Matt Wright - Sunday 4th December

It is with great sadness that I have to report that Matt Wright has been fatally injured in his glider at Brentor today. We do not know any details and the AAIB are investigating.

 Matt was a highly experienced pilot and friend to all of us at the Devon and Somerset Gliding Club. He was always full of energy and loved every aspect of aviation. Not only was he an expert glider pilot, but also an accomplished commercial Airline Captain, film maker and cartoonist. 

Our sincere condolences go to his family at this sad time.

Lisa Humphries
Chairman, DSGC

Sunday 4th December

Sunday's good weather forecast, albeit predicting a cold and fresh Easterly wind, saw a small but enthusiastic group of members arrive at the Club keen to make the most of the day.

Both K21s, the DG505 and a Junior were taken out of the hangar whilst both winches were prepared for use on what was being called SupaCat Sunday.
Clear blue sky (Mike Sloggett)
The launch point was initially set up in the South West corner and with an immediate Blue Card recognising the wind direction and strength.

There was optimism that there might be wave lift to the West of the field nearer the motorway with a plan to fly the DG505 downwind to see if  there was any wave 'back there' and with a retrieve crew being organised 'just in case'.

Meanwhile the first launch of the day was a K21 to primarily complete a weather check flight but after a launch to 1500' in the fresh Easterly it was evident that there was wave lift already in existence to the East of the Club.

The wave lift was not particularly strong but more than sufficient to provide flights for as long as people wanted - as ever in the spirit of teamwork and so that everyone could have the fun of trying to find and then stay in the wave, training flights were generally kept to no more than half an hour.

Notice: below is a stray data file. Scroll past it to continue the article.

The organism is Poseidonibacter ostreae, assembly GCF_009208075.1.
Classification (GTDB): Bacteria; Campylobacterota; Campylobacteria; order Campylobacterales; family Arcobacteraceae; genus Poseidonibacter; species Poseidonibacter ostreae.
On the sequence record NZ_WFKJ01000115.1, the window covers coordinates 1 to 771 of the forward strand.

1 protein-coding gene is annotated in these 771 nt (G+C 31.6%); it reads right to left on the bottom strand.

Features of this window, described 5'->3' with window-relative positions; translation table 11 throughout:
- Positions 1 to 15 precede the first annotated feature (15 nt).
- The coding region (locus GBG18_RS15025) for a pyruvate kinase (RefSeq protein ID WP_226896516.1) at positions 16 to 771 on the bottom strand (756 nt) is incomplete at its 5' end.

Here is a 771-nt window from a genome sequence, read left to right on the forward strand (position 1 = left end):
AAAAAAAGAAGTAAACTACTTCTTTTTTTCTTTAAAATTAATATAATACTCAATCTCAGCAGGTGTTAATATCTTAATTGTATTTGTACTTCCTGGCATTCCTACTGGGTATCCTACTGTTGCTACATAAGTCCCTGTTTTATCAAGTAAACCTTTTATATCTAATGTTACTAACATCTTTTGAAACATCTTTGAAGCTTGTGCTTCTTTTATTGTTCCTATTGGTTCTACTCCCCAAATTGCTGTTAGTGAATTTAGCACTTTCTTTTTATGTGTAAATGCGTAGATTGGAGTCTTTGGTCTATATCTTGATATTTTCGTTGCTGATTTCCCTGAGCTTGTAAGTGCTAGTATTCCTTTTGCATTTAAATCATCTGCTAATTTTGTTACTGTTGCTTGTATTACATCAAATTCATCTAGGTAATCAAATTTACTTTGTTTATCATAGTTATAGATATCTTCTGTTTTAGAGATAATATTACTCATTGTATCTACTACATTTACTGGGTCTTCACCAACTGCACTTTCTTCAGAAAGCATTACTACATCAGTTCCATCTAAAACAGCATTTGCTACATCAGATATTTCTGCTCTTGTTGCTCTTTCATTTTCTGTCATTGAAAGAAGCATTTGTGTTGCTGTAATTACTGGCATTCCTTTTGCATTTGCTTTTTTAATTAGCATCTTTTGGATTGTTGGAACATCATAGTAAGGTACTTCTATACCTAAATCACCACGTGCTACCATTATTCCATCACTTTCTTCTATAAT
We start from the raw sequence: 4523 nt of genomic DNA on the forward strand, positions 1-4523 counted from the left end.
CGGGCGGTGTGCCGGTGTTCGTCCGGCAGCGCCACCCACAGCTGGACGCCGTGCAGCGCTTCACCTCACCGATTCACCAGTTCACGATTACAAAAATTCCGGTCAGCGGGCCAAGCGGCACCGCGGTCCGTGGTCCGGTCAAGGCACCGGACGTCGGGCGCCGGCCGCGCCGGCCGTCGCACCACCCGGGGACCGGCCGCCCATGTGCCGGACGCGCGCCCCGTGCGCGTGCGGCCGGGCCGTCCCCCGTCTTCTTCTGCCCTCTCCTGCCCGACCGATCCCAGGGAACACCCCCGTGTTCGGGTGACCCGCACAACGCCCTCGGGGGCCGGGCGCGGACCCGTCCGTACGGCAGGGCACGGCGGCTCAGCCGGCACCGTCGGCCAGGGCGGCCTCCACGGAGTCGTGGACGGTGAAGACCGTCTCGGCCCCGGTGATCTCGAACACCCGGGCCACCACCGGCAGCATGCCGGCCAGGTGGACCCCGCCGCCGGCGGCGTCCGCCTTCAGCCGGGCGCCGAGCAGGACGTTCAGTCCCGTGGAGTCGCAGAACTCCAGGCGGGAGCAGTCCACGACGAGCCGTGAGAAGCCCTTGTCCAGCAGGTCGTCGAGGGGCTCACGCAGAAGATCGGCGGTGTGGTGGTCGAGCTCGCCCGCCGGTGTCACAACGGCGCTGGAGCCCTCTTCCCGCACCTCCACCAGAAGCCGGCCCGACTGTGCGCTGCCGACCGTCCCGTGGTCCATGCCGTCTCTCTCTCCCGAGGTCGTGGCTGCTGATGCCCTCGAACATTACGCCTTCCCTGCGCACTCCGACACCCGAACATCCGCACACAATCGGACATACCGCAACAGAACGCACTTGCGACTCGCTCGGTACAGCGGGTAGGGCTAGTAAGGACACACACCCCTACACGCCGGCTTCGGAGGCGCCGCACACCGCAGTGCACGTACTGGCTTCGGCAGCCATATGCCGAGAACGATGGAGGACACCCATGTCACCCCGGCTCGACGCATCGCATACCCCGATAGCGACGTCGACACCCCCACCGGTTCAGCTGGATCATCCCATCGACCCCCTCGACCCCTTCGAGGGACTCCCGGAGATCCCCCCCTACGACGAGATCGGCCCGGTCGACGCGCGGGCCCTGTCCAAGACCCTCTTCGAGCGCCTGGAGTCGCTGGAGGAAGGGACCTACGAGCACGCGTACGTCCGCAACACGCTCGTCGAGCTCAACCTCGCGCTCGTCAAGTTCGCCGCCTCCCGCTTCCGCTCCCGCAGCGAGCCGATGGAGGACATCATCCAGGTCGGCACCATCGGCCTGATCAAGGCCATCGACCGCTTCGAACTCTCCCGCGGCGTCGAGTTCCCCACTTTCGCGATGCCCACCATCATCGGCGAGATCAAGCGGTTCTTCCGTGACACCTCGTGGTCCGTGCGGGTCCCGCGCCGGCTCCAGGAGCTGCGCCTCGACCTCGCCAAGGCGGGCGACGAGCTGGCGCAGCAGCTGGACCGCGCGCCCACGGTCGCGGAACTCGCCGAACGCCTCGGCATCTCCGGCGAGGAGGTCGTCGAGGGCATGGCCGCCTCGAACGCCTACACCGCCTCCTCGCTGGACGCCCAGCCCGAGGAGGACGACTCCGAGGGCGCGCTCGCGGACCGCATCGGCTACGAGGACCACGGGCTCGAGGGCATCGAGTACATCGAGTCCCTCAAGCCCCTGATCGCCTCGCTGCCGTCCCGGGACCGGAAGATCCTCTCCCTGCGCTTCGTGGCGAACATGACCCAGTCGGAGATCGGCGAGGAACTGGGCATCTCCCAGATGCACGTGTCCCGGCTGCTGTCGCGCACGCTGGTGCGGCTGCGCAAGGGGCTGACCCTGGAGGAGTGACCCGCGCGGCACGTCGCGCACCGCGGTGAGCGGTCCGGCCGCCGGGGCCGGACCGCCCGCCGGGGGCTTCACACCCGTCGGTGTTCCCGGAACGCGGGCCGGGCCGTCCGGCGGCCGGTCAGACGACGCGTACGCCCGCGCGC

Part-way through the day the SupaCat was brought into use and with suitable feedback on launch speeds, either post launch or through 'too fast signals', overall everyone seemed pretty happy with the launches provided by the SupaCat and it's drivers (well done all involved).

Just after lunch a decision was made to change sides in terms of the launch point and winch positions and even though the wind had changed slightly in direction and speed it was evident that the wave was continuing in various parts of the sky around the field.
North Hill (Mike Sloggett)
As ever patience was needed in looking for same and some flights were successful in finding wave during the afternoon and some were not.

With canopies misting and with the sun rapidly going down hangar flights were completed late afternoon by which time everyone who wanted to fly had done so. - Mike Sloggett

Saturday 3rd December

I checked the weather forecast yesterday evening to be presented with strong Easterly winds gusting up to 24-25 kts. For once I hoped that the forecast would be wrong and the winds in our favour. As I arrived at the Clubhouse things were looking good, there was little or no wind present. This was not to be the case at the northwest end of the field, with 20 kts averaging on the ground.
Wind sock showing the strength of the wind even before being raised (Will Stainer)
Due to lack of members (2 present at 9am) and the wind strengthening only one K21 was brought out. Lukasz Kieruczenko was first to be put through his paces with some simulated launch failures for his white card checks. Conditions were turbulent with plenty of sink around, most winch launches lasting around 3-4 mins.

After lunch Martin Woolner and myself took an aerotow to 2000ft. Somehow, we managed to make it last only 12 mins. With 8 kts down on final approach it was one of the shortest aerotows I’ve ever had!
A spot of winch driving (Will Stainer)
Towards the afternoon several more flights were carried out, with James Flory undergoing some instructor checks. By 3:30pm everyone on the list had flown and kit was packed away. Total of 9 flights on another brisk North Hill weekend. - Will Stainer